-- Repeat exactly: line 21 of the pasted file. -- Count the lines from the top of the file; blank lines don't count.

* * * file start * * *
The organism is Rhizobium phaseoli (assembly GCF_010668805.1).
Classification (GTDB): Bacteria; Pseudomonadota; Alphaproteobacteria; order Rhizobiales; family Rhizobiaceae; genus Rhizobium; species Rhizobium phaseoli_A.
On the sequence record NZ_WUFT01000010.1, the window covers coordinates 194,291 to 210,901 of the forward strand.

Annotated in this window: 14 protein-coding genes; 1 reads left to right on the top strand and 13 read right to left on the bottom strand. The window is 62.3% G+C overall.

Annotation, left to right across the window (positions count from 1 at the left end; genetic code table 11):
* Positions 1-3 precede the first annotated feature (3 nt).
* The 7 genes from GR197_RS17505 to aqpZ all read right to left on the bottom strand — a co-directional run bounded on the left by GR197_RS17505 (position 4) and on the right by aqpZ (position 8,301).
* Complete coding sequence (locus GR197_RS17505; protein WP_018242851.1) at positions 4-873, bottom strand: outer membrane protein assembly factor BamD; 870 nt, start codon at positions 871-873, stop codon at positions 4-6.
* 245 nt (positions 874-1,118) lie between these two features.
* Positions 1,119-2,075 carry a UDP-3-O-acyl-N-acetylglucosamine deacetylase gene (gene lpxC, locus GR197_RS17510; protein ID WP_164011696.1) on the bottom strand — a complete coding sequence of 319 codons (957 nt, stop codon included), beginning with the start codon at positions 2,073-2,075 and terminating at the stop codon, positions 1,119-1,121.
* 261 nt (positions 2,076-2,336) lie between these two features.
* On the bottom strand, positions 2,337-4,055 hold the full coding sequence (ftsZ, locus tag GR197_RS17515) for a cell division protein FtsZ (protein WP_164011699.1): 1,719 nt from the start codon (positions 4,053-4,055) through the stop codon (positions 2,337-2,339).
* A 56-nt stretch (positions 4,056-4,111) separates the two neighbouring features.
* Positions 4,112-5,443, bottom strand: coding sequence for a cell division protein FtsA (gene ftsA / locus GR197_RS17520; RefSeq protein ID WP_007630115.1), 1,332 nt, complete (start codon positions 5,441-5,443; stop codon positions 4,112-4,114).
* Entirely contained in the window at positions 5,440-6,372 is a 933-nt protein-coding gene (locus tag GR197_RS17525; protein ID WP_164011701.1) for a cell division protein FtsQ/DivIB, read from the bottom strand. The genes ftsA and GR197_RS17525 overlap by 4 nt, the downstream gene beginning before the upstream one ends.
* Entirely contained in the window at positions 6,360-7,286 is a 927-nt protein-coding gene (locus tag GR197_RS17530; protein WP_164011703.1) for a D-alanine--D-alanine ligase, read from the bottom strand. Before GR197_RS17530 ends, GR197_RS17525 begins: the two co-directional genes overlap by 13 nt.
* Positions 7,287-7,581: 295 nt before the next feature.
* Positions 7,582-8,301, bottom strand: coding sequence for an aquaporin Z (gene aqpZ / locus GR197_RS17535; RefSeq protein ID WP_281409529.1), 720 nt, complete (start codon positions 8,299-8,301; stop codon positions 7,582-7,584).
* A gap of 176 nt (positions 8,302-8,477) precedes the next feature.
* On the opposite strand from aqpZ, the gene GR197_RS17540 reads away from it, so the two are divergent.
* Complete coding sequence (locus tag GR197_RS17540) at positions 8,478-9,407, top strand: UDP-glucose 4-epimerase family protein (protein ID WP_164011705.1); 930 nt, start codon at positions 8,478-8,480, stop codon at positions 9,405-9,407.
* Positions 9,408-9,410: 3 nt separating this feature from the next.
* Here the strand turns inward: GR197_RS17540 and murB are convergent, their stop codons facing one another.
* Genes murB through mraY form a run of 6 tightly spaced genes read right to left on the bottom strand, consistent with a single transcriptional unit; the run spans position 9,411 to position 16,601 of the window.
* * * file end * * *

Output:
* Complete coding sequence (locus tag GR197_RS17540) at positions 8,478-9,407, top strand: UDP-glucose 4-epimerase family protein (protein ID WP_164011705.1); 930 nt, start codon at positions 8,478-8,480, stop codon at positions 9,405-9,407.